US 3428470 A
Description (OCR text may contain errors)
United States Patent 3,428,470 BIOLOGICAL SPECIMEN IN A CROSS-LINKED WATER-SWELLABLE ACRYLAMIDE TYPE RESIN AND THE INCORPORATION OF THE SPECIMEN THEREIN William M. Welsh and Bobby L. Atkins, Lake Jackson, Tex., assignors to The Dow Chemical Company, Mid land, Mich., a corporation of Delaware No Drawing. Filed June 9, 1966, Ser. No. 556,262
U.S. Cl. 1173 6 Claims Int. Cl. B65b 29/00; A61l 13/00 This invention relates to systems for the immobilization of biological specimens.
Biological specimens are normally preserved in aqueous solutions. Such preserved specimens are relatively free to move about in the containers during shipment or other routine handling operations. The specimens are thus frequently damaged or fragmented due to random in0- tion within the container.
According to the present invention, preserved biological speciments are immobilized (in a form which does not obscure the detailed observation of the specimens) by gelling the aqueous preservative solution surrounding the specimens.
The preservation solution is gelled by the addition of a cross-linked water-swellable polymeric material in combination with a suitable surfactant.
The water-swellable polymeric materials may be crosslinked with alkylidene bis-acrylamides of the formula in which R is a hydrogen atom or a lower alkyl group of form 1 to 4 carbon atoms such as a methyl, ethyl, npropyl, i-propyl, n-butyl, i-butyl, tert.-'butyl or sec.-butyl group (represented by the symbol (C H -ll-l in which p is an integer of from 0 to 4) and each of R and R is independently selected from the group consisting of the hydrogen atom and a methyl group. The preferred crosslinking agents are the methylene bis-acrylamide compounds (i.e., R =H in Formula I). Other suitable alkylidene bis-acrylamide cross-linking agents are described in U.S. Patent 3,046,201 to White et a1. and methods of preparing Water-swellable polymers are disclosed in US. Patent 3,247,171. The teachings of both of these patents are incorporated herein by reference. Other cross-linking agents which may be used include diviny-lbenzene, divinyl ether of diethylene glycol and diaHyl sucrose. The preferred cross-linking agents are the water-soluble crosslinkers. Only a minor amount of cross-linking agent is used. For example, the amount of cross-linking agent may vary from about 300 to 3000 parts per million (preferably from about 1000 to 2000 p.p.m.) based upon the total weight of the polymeric material which is to be cross-linked.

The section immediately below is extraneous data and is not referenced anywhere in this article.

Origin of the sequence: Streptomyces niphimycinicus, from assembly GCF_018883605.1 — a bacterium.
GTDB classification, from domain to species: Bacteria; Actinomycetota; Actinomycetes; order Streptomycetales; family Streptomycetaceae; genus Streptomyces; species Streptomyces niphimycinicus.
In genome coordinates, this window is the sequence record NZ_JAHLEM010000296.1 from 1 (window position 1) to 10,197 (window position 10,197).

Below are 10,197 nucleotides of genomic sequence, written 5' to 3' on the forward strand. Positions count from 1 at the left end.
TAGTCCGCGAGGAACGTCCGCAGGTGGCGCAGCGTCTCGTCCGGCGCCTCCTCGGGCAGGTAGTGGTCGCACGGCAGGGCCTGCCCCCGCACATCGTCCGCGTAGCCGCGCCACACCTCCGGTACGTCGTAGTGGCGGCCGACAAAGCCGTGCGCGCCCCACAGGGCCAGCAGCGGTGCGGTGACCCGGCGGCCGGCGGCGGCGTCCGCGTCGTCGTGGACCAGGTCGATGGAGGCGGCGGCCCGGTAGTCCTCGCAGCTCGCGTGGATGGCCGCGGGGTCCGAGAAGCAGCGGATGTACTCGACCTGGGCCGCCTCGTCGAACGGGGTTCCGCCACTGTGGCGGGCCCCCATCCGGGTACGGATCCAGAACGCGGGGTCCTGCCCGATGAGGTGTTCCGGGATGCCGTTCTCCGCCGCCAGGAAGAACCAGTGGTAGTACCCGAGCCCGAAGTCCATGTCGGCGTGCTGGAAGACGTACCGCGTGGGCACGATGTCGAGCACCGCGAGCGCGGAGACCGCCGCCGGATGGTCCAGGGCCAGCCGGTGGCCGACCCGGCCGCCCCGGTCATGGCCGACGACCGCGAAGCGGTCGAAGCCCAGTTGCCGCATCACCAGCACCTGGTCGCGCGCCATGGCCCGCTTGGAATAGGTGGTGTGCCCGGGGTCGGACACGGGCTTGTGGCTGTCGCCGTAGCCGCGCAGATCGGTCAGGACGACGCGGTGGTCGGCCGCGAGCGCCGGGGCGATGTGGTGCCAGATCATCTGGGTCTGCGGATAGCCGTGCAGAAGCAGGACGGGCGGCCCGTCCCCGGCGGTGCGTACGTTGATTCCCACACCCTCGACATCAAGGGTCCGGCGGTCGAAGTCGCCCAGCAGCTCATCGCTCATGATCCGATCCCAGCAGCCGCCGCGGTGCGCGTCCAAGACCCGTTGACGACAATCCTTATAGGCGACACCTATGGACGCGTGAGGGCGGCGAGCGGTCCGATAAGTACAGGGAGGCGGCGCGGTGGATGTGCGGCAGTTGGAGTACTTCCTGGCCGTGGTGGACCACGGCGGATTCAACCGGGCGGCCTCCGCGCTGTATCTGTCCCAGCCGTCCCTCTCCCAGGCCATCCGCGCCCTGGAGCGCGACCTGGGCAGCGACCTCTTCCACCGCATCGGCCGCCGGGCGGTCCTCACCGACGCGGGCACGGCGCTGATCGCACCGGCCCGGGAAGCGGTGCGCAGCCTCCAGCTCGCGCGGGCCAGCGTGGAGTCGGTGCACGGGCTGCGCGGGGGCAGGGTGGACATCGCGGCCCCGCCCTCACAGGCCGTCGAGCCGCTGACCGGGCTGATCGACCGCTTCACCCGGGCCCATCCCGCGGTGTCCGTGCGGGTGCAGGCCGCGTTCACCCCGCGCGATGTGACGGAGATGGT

The polymeric materials which are cross-linked to form water-swellable polymers may be prepared from monomers of the formula wherein R is a hydrogen atom or a methyl group and Z is selected from the group amide copolymers, acrylate-methacrylamide copolymers,
methacrylate acrylamide copolymers, methacrylatemethacrylamide copolymers as well as acrylic acid-acrylate-acrylamide terpolymers and other suitable polymeric combinations. The monomers are combined with the cross-linking agent I at any temperature at which the ingredients are liquid (generally at room temperature). The monomeric materials may also be dissolved (in water or other suitable solvent) and the cross-linking agent I added to the solution. When different monomers are to be polymerized and cross-linked, any convenient ratio of the reacting monomers or the water-soluble linear polymers derived from these monomers may be employed. A preferred subclass of monomeric materials which may be cross-linked and polymerized with compounds I include mixtures of alkali metal acrylates (and/ or methacrylates) with acrylamide (and/or methacrylamide). The weight ratio of alkali metal acrylate (or methacrylate) to acrylamide (or methacrylamide) is preferably from about 3:1 to 1:5, respectively.
The surfactant which is combined with the waterswellable cross-linked polymer may be any water-soluble (preferably non-ionic) detergent. Suitable surfactants include the reaction products obtained by combining ethylene oxide and a nonyl phenol in a mole ratio of from about 5 to 60 moles of ethylene oxide per mole of nonyl phenol. The amount of surfactant which is combined with the cross-linked polymer may vary from about 1 to 50 percent by weight based upon the total weight of the cross-linked polymer including the weight of the surfactant. It is believed that the surfactant function mainly to slow the gelling action of the water-swellable polymers. This permits the specimen to be moved and adjusted before the preservation medium has been set.
A special advantage of the present invention is that aqueous solutions of preservatives (especially those containing formaldehyde) may be gelled without the formation of bubbles. Bubbles trapped in the gel tend to obscure the visual outlines of the specimen and render the gelled product unsuitable for exhibition purposes. If the surfactant is added to the aqueous preservative solution either before or after the gelling agent has been added, the amount of bubble formation is not significantly reduced. Preservative solutions containing up to 40 percent by weight of formaldehyde may be successfully gelled according to the invention. The method is suitable for any specimen of the animal kingdom which may be preserved against decomposition with conventional preservative or fixing agents such as formaldehyde, organometallic preservatives and phenolic-type preservatives.